The 1903 Carlisle Indians football team represented the Carlisle Indians football team of the Carlisle Indian Industrial School during the 1903 college football season. The Indians were coached by Pop Warner in his fifth year as head coach. The team compiled a record of 11–2–1 and outscored opponents 274 to 62.
In 1903, an Indian team coached by Warner first employed its infamous "hidden-ball play" against heavily favored Harvard. Warner, as coach at Cornell, had already used it against Penn State in 1897, but it had not achieved much notice. Carlisle led Harvard at halftime, and hoping to keep the game's momentum, Warner elected to try the play on the ensuing kickoff. Harvard executed the kick, and the Indians formed a circle around the returner. With the aid of a specially altered jersey, the ball was placed up the back of the returner. The Indians broke the huddle and spread out in different directions. Each player feigned carrying the ball, except Dillon, the man with the ball up the back of his jersey. The ruse confused the Crimson players, and they scrambled to find the ball carrier. Dillon, with both his hands free, was ignored by the searching Harvard players, and he ran untouched into the end zone. With the score, Carlisle extended its lead to 11–0, but Harvard came back and eventually won 12–11. Nevertheless, the close match, and trick play, resulted in national attention. Warner had learned the trick from John Heisman while facing Auburn in 1895 during his tenure as coach of the Georgia Bulldogs.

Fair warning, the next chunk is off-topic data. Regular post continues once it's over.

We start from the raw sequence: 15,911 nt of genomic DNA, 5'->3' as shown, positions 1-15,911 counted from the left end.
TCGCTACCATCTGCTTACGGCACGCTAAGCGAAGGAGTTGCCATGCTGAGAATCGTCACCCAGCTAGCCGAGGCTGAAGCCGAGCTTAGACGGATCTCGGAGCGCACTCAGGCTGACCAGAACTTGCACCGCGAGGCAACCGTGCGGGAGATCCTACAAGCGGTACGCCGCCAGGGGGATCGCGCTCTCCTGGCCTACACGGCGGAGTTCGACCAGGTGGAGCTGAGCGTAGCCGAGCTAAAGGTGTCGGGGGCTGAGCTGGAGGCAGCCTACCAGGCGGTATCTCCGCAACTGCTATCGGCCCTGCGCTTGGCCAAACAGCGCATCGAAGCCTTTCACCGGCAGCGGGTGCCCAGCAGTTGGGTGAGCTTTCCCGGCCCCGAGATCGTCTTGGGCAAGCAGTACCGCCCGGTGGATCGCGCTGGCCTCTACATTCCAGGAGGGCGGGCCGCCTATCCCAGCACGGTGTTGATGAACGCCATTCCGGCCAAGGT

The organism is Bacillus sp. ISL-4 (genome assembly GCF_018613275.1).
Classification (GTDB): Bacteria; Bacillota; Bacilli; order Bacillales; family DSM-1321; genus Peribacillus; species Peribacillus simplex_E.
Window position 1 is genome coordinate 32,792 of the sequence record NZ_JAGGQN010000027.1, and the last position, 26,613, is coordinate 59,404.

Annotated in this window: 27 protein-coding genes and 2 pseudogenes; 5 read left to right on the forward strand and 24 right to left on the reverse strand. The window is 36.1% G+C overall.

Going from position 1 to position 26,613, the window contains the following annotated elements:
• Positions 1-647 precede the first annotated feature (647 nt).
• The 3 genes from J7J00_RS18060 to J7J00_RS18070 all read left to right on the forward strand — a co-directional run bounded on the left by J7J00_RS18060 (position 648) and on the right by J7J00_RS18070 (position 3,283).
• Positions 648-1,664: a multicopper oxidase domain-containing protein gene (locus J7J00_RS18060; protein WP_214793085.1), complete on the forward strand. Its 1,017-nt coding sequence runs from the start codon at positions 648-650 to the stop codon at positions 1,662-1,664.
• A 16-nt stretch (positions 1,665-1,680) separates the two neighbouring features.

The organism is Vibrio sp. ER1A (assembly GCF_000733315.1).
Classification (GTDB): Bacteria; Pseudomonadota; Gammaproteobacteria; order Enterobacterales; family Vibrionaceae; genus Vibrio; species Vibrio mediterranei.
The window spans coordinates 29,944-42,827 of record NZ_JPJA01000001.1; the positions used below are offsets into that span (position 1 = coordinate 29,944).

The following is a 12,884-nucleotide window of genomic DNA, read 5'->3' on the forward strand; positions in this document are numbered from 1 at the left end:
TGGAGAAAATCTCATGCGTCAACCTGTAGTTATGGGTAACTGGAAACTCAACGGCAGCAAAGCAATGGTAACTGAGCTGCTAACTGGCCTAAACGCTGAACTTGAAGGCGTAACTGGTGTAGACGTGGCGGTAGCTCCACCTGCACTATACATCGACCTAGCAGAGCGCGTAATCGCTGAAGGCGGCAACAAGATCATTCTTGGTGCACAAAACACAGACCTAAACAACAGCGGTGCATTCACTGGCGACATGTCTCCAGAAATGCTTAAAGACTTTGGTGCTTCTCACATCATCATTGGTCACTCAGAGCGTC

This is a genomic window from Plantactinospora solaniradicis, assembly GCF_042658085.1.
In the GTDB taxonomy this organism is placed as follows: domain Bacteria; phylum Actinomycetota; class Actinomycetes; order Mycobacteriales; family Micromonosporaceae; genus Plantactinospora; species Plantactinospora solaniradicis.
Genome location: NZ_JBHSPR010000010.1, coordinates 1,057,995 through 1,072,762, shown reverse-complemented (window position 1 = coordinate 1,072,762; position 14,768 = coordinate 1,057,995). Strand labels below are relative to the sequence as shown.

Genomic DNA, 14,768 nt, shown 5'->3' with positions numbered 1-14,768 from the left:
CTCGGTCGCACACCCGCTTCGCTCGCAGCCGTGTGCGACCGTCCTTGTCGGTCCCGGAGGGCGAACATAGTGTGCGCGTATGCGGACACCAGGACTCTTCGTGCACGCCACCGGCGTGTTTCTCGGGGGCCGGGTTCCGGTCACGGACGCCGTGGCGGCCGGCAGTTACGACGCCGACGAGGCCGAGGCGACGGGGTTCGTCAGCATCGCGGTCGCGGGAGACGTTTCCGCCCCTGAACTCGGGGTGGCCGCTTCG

Quarterback and captain Jimmy Johnson was selected All-American by Walter Camp. "Camp based his selection on a remarkable game he witnessed when Carlisle played Harvard. Johnson was small but fiery, and was a leader."